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The Latin synecdŏche, which comes from a Greek word, came to our language as synecdoche . It's about a trope that expands, limits or modifies the meaning of a term, naming a part of something as if it were a whole or mentioning the whole with the denomination of one of the parts.

It should be remembered that tropes consist of replacing one word with another that acquires a figurative sense . Troops, in this way, constitute a tool of rhetoric which allows a term to acquire content that is not its own.

Picking up the idea synecdoche, this trope appeals to different mechanisms to confer meaning to expressions. One of the most usual methods consists of name a fragment or a sector of something for the representation of the whole . For example: “If we want to buy two pizzas, we will have to contribute twenty pesos per head”. As you can see, the synecdoque in this case consists in naming a part (the "head") to refer to the whole (the person).

The synecdoque also appears in the following expression : "Lucila turned twelve springs". In this case, the notion of "spring" to mean the years: the girl in question turned twelve years old, including springs, summers, autumns and winters.

In the media Synecdocs are also frequently used. If a sports commentator points out that “Spain beat Croatia 3 to 1”, will be mentioning teams (the part) that represent countries (everything). Something similar happens with the journalist who says “The White House is worried about the advance of terrorism”, naming the US government through the expression "White House".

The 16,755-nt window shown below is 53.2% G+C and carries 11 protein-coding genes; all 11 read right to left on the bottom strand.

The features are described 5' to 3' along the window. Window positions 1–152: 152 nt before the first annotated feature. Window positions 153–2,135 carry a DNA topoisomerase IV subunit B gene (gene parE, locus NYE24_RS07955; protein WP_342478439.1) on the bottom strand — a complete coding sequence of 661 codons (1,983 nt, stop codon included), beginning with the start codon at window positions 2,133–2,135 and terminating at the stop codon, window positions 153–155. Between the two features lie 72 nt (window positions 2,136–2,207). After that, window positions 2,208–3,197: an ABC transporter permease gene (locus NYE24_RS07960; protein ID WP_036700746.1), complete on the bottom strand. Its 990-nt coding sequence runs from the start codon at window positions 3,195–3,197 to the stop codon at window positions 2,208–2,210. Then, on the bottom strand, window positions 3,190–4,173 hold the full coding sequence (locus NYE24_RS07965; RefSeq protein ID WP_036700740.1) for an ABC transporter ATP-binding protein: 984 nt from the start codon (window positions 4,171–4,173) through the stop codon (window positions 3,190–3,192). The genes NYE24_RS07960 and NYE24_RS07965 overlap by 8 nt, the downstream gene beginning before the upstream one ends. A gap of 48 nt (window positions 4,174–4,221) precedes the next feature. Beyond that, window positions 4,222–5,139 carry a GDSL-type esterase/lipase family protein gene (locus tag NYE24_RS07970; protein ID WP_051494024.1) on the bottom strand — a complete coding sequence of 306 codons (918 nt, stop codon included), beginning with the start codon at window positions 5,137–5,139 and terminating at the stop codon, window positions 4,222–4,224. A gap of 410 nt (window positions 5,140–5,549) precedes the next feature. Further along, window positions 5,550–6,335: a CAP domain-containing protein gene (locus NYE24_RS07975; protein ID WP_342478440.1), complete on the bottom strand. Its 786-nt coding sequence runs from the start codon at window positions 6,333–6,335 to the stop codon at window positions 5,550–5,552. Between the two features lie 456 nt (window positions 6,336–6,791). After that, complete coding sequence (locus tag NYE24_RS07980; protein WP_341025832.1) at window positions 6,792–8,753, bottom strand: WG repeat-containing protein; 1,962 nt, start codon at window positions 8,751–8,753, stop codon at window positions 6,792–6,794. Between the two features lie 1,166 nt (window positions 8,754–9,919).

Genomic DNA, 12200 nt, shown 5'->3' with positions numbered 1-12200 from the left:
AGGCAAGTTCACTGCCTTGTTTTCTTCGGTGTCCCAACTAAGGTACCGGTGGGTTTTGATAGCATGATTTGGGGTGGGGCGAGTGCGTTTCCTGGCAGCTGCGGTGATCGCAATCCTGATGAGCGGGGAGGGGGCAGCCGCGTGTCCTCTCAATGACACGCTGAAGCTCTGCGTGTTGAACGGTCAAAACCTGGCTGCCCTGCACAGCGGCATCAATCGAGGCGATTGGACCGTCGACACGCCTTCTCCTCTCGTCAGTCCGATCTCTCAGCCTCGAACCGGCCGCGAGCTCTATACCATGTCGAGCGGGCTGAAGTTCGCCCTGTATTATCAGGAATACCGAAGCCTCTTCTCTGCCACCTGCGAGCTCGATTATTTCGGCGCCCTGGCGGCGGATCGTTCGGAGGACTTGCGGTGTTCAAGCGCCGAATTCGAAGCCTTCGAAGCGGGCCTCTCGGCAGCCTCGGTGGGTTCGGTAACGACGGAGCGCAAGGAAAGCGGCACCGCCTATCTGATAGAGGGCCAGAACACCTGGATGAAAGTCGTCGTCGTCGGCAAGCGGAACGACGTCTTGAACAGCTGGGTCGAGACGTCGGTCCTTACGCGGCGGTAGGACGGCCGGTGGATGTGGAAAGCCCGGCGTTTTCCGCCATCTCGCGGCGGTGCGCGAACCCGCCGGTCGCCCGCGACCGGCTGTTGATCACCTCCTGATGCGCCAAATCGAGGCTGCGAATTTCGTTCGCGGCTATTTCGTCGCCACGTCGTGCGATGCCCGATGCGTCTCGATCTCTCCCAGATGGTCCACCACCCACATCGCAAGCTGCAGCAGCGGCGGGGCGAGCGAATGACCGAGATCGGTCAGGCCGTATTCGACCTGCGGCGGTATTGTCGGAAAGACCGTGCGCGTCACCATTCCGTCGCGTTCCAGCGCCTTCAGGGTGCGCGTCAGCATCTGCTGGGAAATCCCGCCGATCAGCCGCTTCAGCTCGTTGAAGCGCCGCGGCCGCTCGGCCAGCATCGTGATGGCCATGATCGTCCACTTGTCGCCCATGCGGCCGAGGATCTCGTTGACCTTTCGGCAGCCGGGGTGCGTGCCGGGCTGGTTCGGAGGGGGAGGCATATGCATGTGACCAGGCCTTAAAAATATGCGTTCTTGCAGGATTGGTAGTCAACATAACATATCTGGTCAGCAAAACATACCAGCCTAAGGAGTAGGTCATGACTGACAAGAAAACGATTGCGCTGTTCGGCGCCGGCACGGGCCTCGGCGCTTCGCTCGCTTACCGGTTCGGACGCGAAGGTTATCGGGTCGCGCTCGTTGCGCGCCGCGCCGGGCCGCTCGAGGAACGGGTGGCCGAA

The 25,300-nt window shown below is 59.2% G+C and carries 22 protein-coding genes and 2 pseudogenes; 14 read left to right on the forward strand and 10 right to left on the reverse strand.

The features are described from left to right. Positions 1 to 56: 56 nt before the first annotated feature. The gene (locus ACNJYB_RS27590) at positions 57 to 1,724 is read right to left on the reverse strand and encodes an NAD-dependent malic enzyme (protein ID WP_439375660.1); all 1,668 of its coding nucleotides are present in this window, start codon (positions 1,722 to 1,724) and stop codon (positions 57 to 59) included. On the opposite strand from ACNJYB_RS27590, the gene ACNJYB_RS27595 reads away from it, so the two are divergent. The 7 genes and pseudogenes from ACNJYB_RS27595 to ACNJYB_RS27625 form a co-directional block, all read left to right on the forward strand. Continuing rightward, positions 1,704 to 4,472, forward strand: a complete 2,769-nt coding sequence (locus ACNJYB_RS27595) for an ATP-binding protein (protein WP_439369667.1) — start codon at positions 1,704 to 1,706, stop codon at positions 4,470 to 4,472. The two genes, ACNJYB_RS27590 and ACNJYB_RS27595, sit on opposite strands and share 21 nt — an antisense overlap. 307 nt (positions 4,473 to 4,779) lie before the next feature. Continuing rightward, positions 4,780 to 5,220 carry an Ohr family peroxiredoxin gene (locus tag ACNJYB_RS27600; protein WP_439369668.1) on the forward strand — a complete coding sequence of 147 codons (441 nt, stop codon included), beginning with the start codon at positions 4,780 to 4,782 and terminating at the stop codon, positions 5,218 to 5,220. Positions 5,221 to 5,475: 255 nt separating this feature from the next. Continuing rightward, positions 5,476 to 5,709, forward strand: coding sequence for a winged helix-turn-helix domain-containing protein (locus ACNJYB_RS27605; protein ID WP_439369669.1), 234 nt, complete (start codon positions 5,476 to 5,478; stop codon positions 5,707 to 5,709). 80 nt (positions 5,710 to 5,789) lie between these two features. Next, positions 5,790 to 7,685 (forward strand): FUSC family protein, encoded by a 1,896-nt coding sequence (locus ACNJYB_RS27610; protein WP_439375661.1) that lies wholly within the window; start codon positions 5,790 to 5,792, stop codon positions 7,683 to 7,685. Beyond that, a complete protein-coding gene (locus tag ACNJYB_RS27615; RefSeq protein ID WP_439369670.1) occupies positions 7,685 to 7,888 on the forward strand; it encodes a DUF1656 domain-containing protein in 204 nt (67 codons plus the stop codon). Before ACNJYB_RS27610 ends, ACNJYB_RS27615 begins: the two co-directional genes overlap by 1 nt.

Although the synecdoche is a figure rhetoric widely used in literary texts, it also has its place in visual media, in the same way that metonymy, metaphor or simile appear. These are visual resources that designers routinely use in advertising images, in the world of comics, in the pictures and in the composition of websites or magazine covers , among many other cases, with the aim of providing the figures with a meaning that transcends the literal.

In the specific case of the synecdoche visual , designers substitute or represent the concept they wish to evoke with an image that is inherently connected or intrinsically linked to it. For example, it is very common to see an image of the Eiffel Tower as a symbol of Paris or, depending on the context of France itself; Similarly, the Tower of Pisa can represent Italy and the Statue of Liberty, the United States.

The synecdoque is practically a necessity in the field of visual art, since it would be very aesthetic and functional to show satellite photography of an entire country to refer to it, just as it would be uncreative to only use this image each time. This last point, the creativity , is necessary for the development of a shocking synecdoque, but also feeds on the process.

Like any language resource, its use is not mandatory, but mastering it can open the doors to a very complex and rich communication, which constantly renews the experience of its participants. Taking the example of the Eiffel Tower, it is not always possible to use it as a symbol of Paris or France; for example, if the theme On one cover is regional food, this structure will have little to do with paellas and sushi.

While the use of rhetorical figures may be less necessary in speech, there is room for them in both informal and more formal relationships. Also, if we only used literal images, we would probably lack individuality, since it is through resources as the synecdoque we can distinguish ourselves by expressing ourselves.

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